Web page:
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Latest American Chemical Society Stories

2013-07-10 15:25:34

New insights into why obese cigarette smokers experience a high risk of heart disease suggest that cigarette smoke affects the activity of hundreds of key genes that both protect the heart and lungs and expose them to damage. The study, published in ACS' Chemical Research in Toxicology, suggests that the effects may be especially profound in obese nonsmokers who inhale "sidesteam smoke" from cigarettes smoldering nearby. Diana J. Bigelow and colleagues point out that active smoking doubles...

2013-07-09 21:16:49

University of Adelaide researchers have developed a new nanomaterial that could help reduce carbon dioxide emissions from coal-fired power stations. The new nanomaterial, described in the Journal of the American Chemical Society, efficiently separates the greenhouse gas carbon dioxide from nitrogen, the other significant component of the waste gas released by coal-fired power stations. This would allow the carbon dioxide to be separated before being stored, rather than released to the...

2013-06-26 20:48:18

Scientists are reporting progress in the search for the first broad-spectrum drugs to combat human rhinoviruses (HRVs), which cause humanity's most common infectious diseases. Their study on these potential drugs for infections that include the common cold appears in the journal ACS Medicinal Chemistry Letters. Angus MacLeod and colleagues note that although many HRV infections cause mild disease, they can lead to dangerous complications for millions of people with asthma and chronic...

2013-06-26 20:42:26

Contrary to popular belief, crabgrass does not thrive in lawns, gardens and farm fields by simply crowding out other plants. A new study in ACS' Journal of Agricultural and Food Chemistry has found that the much-despised weed actually produces its own herbicides that kill nearby plants. Chui-Hua Kong and colleagues point out that crabgrass is not only a headache for lawns and home gardens, but also a major cause of crop loss on farms. Scientists long suspected, but had a hard time proving,...

2013-06-14 11:26:18

Rice University lab combines graphene nanoribbons with tin oxide for improved anodes Researchers at Rice University have come up with a new way to boost the efficiency of the ubiquitous lithium ion (LI) battery by employing ribbons of graphene that start as carbon nanotubes. Proof-of-concept anodes – the part of the battery that stores lithium ions – built with graphene nanoribbons (GNRs) and tin oxide showed an initial capacity better than the theoretical capacity of tin...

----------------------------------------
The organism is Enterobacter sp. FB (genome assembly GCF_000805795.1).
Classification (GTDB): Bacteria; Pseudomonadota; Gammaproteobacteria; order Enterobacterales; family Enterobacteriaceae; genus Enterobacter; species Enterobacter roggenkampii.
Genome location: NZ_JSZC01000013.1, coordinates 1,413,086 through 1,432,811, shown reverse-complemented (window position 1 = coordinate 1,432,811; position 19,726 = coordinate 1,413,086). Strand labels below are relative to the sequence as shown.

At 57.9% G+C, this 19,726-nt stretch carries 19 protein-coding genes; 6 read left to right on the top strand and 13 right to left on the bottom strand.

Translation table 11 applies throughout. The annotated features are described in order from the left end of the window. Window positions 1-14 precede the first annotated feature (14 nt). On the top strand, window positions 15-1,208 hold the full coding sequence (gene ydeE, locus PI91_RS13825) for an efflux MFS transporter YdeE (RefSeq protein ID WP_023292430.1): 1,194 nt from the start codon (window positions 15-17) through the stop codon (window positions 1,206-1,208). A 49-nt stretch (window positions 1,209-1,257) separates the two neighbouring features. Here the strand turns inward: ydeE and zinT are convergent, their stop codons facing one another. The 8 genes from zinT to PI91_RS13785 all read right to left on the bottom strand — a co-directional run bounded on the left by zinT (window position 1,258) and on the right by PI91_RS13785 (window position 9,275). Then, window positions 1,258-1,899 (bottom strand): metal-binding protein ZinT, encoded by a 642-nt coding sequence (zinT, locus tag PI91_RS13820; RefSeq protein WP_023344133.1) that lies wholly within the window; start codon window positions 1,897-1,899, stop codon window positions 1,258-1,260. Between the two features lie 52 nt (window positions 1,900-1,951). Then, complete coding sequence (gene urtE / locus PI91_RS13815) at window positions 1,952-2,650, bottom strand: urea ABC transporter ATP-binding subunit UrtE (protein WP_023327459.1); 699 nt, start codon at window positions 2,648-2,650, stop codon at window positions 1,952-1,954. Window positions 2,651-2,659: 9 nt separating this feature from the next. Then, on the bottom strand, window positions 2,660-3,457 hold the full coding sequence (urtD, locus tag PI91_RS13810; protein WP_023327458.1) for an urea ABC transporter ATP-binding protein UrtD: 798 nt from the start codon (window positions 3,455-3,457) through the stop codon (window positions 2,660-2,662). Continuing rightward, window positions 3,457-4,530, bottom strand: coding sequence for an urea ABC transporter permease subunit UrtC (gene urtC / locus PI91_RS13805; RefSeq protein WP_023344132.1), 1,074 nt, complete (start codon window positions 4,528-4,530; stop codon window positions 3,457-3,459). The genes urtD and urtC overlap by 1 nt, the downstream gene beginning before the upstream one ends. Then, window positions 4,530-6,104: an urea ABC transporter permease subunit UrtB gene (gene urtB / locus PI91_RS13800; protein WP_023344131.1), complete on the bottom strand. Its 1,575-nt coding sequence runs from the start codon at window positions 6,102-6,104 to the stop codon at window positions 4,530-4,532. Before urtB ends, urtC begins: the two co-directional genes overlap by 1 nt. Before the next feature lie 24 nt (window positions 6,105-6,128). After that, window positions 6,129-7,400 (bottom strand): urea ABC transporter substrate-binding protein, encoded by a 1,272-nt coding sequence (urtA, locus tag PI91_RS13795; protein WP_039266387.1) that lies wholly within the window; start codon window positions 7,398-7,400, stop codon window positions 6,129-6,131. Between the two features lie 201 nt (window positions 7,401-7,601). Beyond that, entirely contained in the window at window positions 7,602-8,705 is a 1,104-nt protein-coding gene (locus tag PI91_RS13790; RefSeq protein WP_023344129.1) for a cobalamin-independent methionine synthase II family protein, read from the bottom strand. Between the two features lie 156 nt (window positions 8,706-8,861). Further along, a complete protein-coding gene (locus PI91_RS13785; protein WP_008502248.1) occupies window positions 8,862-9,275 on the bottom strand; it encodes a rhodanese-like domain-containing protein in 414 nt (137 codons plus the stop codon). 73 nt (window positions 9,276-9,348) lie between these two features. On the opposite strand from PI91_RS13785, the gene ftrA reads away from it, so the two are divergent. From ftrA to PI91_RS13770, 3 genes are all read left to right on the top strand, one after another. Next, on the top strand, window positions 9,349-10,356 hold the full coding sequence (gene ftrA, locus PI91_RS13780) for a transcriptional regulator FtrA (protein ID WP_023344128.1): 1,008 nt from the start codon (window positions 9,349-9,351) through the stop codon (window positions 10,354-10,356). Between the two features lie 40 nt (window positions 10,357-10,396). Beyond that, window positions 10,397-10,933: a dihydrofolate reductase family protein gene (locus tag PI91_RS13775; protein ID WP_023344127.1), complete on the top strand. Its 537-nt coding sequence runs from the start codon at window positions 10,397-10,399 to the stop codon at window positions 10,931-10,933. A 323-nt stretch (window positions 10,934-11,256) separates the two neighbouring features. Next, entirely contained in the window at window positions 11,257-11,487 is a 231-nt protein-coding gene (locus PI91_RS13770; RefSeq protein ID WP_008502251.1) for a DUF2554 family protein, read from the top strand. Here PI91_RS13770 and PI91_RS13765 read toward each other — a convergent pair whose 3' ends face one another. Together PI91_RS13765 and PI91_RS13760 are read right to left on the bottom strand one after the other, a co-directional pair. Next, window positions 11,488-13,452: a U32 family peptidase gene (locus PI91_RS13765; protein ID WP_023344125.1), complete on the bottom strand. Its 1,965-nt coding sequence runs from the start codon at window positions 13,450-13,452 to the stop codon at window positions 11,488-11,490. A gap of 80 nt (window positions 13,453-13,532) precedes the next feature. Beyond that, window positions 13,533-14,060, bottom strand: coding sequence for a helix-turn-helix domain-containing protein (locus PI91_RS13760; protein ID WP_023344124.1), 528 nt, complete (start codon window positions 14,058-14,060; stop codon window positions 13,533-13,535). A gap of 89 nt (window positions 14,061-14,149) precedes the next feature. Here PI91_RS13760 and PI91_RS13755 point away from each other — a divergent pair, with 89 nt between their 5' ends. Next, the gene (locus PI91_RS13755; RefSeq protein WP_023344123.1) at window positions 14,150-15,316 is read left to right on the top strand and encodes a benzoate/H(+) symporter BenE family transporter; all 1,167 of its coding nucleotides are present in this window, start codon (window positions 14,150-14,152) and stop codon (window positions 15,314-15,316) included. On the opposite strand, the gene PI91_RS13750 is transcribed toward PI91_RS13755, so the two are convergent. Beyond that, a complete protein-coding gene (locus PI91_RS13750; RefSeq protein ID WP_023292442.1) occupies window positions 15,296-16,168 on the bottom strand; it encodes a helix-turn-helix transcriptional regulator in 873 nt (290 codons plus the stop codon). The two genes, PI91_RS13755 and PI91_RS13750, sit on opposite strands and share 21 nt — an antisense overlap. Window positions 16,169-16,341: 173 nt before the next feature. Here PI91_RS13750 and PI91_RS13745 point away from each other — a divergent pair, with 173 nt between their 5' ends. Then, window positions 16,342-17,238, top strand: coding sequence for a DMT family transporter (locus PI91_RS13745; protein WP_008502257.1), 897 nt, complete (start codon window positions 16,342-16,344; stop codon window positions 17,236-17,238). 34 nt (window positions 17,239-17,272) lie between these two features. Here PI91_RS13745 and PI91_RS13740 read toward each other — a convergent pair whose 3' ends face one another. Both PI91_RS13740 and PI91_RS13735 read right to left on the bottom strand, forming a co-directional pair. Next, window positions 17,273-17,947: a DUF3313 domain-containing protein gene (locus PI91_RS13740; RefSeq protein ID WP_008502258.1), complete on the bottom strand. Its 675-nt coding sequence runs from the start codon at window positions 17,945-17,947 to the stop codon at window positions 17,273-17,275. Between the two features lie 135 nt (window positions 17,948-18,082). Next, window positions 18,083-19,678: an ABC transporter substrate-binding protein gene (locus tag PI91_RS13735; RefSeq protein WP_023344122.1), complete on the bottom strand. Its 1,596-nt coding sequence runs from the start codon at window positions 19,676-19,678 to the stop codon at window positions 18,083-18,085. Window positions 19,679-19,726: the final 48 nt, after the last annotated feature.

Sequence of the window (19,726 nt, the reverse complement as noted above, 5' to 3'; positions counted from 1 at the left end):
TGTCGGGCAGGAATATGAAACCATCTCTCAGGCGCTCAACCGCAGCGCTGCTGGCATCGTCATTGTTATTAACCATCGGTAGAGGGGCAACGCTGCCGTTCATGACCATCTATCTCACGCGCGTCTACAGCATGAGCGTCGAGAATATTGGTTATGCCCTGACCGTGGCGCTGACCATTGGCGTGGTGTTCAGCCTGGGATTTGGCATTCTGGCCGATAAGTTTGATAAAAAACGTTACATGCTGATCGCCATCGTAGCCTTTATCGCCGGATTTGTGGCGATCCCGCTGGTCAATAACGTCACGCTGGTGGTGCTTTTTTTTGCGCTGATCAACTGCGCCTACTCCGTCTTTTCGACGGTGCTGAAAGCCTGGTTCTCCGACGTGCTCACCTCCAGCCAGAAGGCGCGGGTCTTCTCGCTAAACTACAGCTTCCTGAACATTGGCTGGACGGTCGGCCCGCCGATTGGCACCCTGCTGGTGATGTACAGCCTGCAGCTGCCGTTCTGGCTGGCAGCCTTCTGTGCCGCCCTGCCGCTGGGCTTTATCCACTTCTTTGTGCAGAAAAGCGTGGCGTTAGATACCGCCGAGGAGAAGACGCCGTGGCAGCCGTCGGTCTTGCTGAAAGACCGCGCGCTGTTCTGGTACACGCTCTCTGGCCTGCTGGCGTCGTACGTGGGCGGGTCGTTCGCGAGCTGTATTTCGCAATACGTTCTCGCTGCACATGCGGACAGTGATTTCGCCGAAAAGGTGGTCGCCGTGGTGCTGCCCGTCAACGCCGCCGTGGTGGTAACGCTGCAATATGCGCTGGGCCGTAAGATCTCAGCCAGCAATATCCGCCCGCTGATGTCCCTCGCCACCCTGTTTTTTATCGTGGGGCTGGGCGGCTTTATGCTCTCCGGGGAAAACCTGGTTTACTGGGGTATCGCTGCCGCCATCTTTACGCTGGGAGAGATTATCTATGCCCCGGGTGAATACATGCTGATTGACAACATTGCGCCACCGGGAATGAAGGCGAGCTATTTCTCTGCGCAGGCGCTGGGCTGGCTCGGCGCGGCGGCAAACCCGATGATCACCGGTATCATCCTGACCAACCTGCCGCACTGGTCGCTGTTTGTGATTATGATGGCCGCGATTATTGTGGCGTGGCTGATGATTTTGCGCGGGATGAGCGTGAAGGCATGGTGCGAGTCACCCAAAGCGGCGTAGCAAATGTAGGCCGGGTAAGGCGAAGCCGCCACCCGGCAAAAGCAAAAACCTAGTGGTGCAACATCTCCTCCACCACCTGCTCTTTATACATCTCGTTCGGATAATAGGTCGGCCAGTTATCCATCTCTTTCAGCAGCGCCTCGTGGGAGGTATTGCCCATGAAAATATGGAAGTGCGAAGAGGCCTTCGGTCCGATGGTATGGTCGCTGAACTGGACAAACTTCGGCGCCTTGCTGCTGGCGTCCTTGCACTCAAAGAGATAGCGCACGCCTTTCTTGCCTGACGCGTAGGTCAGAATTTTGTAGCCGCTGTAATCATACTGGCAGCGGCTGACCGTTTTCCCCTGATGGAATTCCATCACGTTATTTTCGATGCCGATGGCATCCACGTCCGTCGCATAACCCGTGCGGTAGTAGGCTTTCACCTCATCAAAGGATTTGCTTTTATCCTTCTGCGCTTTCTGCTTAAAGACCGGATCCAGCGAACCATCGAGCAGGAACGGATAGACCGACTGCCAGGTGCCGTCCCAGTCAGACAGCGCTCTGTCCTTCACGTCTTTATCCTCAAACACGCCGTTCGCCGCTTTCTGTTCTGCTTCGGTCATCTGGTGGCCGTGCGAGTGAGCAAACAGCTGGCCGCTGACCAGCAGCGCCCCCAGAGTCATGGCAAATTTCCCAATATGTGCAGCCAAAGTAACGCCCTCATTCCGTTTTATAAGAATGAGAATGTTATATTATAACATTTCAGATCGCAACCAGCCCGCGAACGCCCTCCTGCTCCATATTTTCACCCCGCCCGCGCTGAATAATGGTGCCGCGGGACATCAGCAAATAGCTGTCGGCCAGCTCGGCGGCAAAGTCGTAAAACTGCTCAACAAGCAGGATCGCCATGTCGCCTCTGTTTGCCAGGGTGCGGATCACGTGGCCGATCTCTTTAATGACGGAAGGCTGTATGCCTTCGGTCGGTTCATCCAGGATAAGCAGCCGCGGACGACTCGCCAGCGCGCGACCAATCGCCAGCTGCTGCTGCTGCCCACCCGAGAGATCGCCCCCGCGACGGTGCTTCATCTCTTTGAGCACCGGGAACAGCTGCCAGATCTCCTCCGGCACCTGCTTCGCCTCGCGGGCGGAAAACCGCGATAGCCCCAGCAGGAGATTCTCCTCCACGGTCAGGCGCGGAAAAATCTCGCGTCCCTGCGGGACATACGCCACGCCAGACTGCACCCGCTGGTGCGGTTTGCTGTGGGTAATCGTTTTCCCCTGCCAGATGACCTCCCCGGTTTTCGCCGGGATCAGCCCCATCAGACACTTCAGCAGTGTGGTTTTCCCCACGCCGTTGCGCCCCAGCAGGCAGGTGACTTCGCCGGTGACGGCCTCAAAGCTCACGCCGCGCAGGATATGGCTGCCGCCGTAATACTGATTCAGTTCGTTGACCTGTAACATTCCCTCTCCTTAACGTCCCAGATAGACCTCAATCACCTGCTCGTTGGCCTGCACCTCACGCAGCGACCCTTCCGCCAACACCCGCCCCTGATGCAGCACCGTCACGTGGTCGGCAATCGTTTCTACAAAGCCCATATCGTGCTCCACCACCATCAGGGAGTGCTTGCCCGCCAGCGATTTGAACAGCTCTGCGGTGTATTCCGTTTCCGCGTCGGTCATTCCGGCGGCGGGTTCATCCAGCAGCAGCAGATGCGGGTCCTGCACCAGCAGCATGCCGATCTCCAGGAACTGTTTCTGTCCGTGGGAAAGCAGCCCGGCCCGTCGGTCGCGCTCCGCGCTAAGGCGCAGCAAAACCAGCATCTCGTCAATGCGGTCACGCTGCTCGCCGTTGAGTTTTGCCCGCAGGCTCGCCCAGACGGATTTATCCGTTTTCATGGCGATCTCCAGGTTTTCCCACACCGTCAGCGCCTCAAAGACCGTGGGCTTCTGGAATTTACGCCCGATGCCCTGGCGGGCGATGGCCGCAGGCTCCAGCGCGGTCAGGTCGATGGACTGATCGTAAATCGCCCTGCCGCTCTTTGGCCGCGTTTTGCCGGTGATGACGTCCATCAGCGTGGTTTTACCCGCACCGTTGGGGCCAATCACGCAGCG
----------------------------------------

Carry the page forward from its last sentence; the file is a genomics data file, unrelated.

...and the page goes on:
Deepwater Horizon Trial: Billions Of Dollars At Stake
2013-06-06 20:37:24

American Chemical Society How much will BP pay to compensate for damage from the Deepwater Horizon oil-rig disaster? One article in a three-part cover package on the disaster in this week´s edition of Chemical & Engineering News (C&EN) focuses on what promises to be a long, complicated federal trial – now getting underway in New Orleans – that will provide an answer. C&EN is the weekly newsmagazine of the American Chemical Society, the world´s largest...

Biology’s Drive Toward Engineering
2013-06-06 19:38:57

American Chemical Society Biology is on the verge of getting its versions of the lever, wheel and axle, pulley and other basic machines that enable engineers to build almost any mechanical device, a new analysis has concluded. The viewpoint article on availability of this new toolkit – for engineering biological factories that can produce new biofuels, crops and chemicals, among others – appears in the journal ACS Synthetic Biology. Kevin Munnelly, CEO of synthetic biology...


Latest American Chemical Society Reference Libraries

Organometallics
2012-05-17 15:18:17

Organometallics is a peer-reviewed scientific journal published by the American Chemical Society. As of May 2012, the editor-in-chief is John A. Gladysz. Organometallics publishes records in one of the most active fields for organometallic, inorganic, organic, and materials chemists. Articles, communications, mini-reviews, and notes detail the synthesis, structure, bonding, chemical reactivity and reaction mechanisms, and applications of organometallic and organometalloidal compounds....

Journal of Agricultural and Food Chemistry
2012-05-15 08:55:54

The Journal of Agricultural and Food Chemistry is a peer-reviewed scientific journal established in 1950 and published by the American Chemical Society. The current editor-in-chief, James N. Seiber, has served as editor of the journal since 1999. His career has included positions in industry, government, and academia. He is an emeritus faculty member in the Department of Environmental Toxicology at the University of California, Davis. This journal publishes cutting edge original research...

Journal of the American Chemical Society
2012-05-15 08:23:05

The Journal of the American Chemical Society is a peer-reviewed scientific journal established in 1879 by the American Chemical Society. The journal has absorbed two other journals in history: the Journal of Analytical and Applied Chemistry (1893) and American Chemical Journal (1914). It is published on a weekly basis and is edited by Peter J. Stang (University of Utah). This journal publishes original research papers in all fields pertaining to chemistry and publishes nearly 16,000 pages...

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Word of the Day
siliqua
  • A Roman unit of weight, 1⁄1728 of a pound.
  • A weight of four grains used in weighing gold and precious stones; a carat.
  • In anatomy, a formation suggesting a husk or pod.
  • The lowest unit in the Roman coinage, the twenty-fourth part of a solidus.
  • A coin of base silver of the Gothic and Lombard kings of Italy.
'Siliqua' comes from a Latin word meaning 'a pod.'
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